A ruling by the Supreme Court of Canada that dismissed a proposed securities class action against a Montreal pharmaceutical company will likely make it more difficult for investors to launch these kinds of lawsuits in the future, say class action and securities lawyers.

In a ruling that marked the first time the nation’s highest court examined a case involving secondary securities market liability regimes, the SCC held that in order for plaintiffs to be able to proceed with a securities class action they must provide courts with “sufficient evidence” to show a “realistic chance” of success.

“The threshold should be more than a ‘speed bump,’” said Justice Rosalie Abella in a 7-0 decision in Theratechnologies Inc. v. 121851 Canada, 2015 SCC 18. “What is required is sufficient evidence to persuade the court that there is a reasonable possibility that the action will be resolved in the claimant’s favour.”…

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Barreau du Quebec Canada Charter of Rights and Freedoms Criminal Code of Canada Public law Quebec Supreme Court of Canada Weekend reads

Controversial “dying with dignity” legislation brings discussion around euthanasia to the forefront

A landmark bill that has thrust debate around end-of-life care into the national political arena by legalizing medically assisted death in Quebec can withstand court challenges and even co-exist with provisions in the Criminal Code against assisted suicide and euthanasia, assert Quebec legal observers.

In a historic vote, after nearly five years of heart-wrenching deliberations across the province by a cross-party committee of the National Assembly that received 273 briefs and heard 32 experts as well as 239 individuals and organizations, about 80 per cent of Members of the National Assembly approved Bill 52, An Act Respecting End-of Life Care. Beyond providing guidelines to help patients who want to end their pain, the legislation sets protocols for doctors sedating suffering patients and aims to expand palliative care across the province.…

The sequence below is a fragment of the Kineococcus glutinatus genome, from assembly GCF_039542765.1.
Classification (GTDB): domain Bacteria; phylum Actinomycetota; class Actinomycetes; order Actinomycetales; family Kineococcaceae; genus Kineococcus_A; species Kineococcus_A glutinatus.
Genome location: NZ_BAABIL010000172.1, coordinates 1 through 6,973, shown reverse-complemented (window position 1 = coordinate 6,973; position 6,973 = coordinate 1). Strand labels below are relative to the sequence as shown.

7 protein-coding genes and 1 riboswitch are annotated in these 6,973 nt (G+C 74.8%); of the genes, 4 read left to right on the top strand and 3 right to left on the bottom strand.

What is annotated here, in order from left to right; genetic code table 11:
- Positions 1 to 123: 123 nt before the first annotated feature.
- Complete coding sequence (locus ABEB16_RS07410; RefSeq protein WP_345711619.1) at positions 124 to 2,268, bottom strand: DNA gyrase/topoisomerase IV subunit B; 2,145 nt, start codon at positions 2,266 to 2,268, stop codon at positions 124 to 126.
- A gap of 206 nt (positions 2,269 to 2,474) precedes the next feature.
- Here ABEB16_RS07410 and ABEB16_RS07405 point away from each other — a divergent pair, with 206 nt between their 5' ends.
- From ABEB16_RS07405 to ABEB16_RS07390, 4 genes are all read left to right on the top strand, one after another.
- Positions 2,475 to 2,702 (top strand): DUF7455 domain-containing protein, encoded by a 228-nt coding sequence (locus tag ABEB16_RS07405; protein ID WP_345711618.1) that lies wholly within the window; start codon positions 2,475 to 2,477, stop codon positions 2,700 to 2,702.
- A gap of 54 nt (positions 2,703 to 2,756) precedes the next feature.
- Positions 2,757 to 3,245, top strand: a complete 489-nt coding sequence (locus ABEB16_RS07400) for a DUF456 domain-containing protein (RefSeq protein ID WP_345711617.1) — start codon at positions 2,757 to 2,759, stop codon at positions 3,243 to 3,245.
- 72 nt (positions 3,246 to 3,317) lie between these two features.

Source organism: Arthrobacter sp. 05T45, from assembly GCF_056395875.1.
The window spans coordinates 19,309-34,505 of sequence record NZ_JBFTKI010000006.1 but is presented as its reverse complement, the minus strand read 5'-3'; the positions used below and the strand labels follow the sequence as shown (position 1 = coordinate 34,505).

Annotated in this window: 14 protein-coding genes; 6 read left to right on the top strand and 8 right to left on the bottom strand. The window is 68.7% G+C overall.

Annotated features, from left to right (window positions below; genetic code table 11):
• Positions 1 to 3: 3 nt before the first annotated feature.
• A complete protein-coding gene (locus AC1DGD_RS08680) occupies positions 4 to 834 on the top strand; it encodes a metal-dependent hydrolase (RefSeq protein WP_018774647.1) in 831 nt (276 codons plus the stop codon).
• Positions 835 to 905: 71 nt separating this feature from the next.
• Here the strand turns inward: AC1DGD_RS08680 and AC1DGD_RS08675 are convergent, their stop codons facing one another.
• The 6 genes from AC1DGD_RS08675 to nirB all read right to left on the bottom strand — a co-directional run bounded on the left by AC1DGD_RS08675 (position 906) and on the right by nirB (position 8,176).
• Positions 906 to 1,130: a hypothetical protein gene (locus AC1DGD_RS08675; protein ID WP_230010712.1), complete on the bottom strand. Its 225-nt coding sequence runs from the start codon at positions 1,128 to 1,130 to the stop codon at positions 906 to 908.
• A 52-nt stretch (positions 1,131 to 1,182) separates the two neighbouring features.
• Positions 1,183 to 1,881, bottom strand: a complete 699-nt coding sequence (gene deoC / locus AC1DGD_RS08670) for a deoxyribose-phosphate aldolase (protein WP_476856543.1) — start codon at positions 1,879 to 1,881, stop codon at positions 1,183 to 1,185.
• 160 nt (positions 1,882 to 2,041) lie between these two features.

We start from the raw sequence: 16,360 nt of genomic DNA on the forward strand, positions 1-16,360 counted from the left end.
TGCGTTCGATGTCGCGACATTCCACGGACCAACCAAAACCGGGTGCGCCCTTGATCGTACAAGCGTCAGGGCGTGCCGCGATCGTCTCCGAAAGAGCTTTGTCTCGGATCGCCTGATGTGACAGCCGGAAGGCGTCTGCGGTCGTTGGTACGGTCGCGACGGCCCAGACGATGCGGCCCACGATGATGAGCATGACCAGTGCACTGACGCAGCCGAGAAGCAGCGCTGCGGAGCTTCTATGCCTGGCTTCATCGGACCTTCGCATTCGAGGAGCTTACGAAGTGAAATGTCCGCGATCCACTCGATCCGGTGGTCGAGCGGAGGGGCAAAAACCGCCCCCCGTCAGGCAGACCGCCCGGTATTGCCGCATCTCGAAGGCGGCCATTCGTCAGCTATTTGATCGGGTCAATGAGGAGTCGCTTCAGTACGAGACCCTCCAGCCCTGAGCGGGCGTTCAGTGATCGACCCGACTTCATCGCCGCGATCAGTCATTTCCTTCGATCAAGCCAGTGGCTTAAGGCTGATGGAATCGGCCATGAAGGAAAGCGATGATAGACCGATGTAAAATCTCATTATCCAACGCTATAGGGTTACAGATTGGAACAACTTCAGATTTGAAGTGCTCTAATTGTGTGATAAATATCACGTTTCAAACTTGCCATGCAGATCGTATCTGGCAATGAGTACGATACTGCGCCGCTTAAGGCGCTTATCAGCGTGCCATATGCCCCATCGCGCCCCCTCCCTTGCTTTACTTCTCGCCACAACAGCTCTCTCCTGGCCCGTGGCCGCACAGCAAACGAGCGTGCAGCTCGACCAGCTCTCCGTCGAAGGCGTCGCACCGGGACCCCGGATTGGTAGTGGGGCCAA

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Charter of Rights and Freedoms Employment & Labour Law Federal Court of Canada Supreme Court of Canada Weekend reads

Truth & Consequences

Edgar Schmidt, a soft-spoken lawyer, joins a growing list of Canadian whistleblowers who quickly discover that disclosing potential wrongdoing in the workplace almost always leaves them vulnerable.

Schmidt’s court case raises thorny issues over the nature of the professional responsibilities and ethical obligations of government lawyers.

But it also underscores the tension that exists between the duty of loyalty an employee owes to his employer, freedom of expression as guaranteed by the Canadian Charter of Rights and Freedoms, and federal and provincial whistleblowing legislation that aims to protect whistleblowers from retribution by their employers. …